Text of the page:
Women were able, furthermore, to stand as candidates in local elections by 1888, enabling women to challenge opposition views that had always denied them their rights, and the increasing roles of women in society indicated greater social acceptance. However, limitations persisted in that these responsibilities were seen as ‘domestic’ and women were still openly denied the parliamentary franchise. In addition, these crucial changes remained restricted to only middle class women, thus losing crucial support from working class women who had already established highly developed unions. Hence, the Radical Suffragist Party focused on working class women thus ‘radical’ for these views. These contributed to social reform through peaceful means and set up successful women’s trade unions which created equal rights for women in payment and working hours.
The Declaration of Independence’s wording specifies “All men are created equal.” Ever since then women have been determined to rewrite those words. Women were finally guaranteed the right to vote with the passage of the Nineteenth Amendment to the United States Constitution in 1920. Prior to the passage of this amendment women's suffrage was only guaranteed in some of the states and agitation for equal suffrage was carried on by only a few individuals (Wolgast 50). Women in America have always Dating back the early 1800’s women have broken away from the norm. Women like Emma Hart Willard who founded the Troy Female Seminary in New York which was the first endowed school for girls, helped empower women to see that there can be change.
For years these women worked hard as activists for women’s rights and in August of 1920 the 19th Amendment guaranteed women the right to vote. The amendment stated that, ““The right of citizens of the United States to vote shall not be denied or abridged by the United States or by any State on account of sex” and “Congress shall have power to enforce this article by appropriate legislation.””(history.com) Eastman wrote her article, “Now We Can Begin” in 1920 to show her audience that not only did women just win the right to vote but now women had a voice that could be and would be heard. Having grown up before 1920 and seeing the little respect that women had,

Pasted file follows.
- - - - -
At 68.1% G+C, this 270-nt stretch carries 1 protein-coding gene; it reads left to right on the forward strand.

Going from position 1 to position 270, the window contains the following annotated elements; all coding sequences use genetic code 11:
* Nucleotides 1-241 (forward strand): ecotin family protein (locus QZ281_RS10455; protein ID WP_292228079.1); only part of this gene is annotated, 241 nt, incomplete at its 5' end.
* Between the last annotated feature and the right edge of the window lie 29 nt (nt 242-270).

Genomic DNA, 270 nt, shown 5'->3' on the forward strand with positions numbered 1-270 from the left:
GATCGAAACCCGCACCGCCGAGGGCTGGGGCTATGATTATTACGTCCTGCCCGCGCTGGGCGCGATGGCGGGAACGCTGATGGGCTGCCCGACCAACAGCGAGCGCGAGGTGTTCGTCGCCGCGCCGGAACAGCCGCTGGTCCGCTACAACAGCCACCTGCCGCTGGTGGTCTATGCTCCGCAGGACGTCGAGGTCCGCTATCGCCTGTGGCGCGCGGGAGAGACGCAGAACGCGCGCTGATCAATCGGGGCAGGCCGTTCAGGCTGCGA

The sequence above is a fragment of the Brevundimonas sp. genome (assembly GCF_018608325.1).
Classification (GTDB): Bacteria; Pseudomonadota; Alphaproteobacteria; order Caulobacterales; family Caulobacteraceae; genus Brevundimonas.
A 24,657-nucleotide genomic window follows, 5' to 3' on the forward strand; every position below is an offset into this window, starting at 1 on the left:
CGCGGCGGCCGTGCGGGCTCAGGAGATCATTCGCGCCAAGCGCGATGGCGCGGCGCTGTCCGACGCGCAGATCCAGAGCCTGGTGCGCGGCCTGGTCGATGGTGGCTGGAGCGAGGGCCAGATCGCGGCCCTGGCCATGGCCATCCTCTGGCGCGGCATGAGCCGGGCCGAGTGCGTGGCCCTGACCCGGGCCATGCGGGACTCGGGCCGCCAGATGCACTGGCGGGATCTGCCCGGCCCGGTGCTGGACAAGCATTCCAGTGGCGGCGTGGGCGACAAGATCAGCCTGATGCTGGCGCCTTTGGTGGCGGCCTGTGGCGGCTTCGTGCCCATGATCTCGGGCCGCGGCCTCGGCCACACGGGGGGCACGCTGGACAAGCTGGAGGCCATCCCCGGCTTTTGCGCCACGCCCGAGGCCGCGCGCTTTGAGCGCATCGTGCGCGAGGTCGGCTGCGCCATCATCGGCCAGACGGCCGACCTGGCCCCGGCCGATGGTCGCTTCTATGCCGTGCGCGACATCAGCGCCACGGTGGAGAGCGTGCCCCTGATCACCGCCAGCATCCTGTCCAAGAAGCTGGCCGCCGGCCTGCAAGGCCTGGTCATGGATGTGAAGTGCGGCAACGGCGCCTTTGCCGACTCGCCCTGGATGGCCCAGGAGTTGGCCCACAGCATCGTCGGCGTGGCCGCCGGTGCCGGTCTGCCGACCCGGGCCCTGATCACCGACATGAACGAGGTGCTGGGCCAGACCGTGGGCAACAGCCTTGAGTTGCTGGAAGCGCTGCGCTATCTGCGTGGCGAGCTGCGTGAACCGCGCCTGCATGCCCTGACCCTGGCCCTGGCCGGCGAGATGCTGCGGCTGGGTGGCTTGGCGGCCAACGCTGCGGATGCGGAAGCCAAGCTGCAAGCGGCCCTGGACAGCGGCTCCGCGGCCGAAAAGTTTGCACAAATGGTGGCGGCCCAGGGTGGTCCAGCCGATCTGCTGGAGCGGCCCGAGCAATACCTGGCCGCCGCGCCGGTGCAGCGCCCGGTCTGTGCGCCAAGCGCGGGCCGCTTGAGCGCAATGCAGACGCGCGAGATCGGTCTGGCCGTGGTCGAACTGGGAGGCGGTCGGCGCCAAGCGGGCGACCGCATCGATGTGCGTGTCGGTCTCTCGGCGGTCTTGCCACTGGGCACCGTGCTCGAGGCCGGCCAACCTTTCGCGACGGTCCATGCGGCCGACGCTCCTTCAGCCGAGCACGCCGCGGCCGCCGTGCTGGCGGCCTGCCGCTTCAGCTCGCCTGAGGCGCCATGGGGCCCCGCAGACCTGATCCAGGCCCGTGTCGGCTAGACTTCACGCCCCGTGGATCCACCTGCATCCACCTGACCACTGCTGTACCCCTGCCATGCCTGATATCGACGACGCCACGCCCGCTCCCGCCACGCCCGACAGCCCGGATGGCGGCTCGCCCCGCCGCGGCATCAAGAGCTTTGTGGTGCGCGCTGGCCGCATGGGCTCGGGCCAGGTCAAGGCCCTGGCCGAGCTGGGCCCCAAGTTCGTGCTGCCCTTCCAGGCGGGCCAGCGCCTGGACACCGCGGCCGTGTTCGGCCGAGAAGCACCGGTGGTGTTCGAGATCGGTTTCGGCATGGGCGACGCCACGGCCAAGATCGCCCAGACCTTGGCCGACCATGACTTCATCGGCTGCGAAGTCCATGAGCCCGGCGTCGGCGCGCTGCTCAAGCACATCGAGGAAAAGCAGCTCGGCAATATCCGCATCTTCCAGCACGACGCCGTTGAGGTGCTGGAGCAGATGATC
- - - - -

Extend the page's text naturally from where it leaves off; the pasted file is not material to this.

Interview Women’s Voting in: America Thesis: Today in society women play a large role in not only the economy, but also have created a large impact on the decisions to better the United States as a whole. The fight for women’s suffrage resulted in a very positive and life changing outcome for many Americans. However, the journey leading to this change in our society was brutally challenging. It took many years of determined activists and reformers to fight for this equality. There was no proven fact women were incapable of completing tasks that men could, women have always had the same ability as men.
1 Women’s lives after the two world wars changed, but there is some debate as to how much it changed. Their lives changed politically, with women gaining the vote, they changed in terms of employment, as they were now permitted to join certain professions and they also changed socially as a better way of living was set out for them. It is argued that women were given greater opportunities after the wars due to their exceptional participation on the home front. However, many historians believe that this change in women’s lives was simply due to the changing times and the progression in society. The historical debate surrounding this topic is wether women’s lives really did change greatly after the two world wars, or wether their lives simply went back to the way they were before the war started.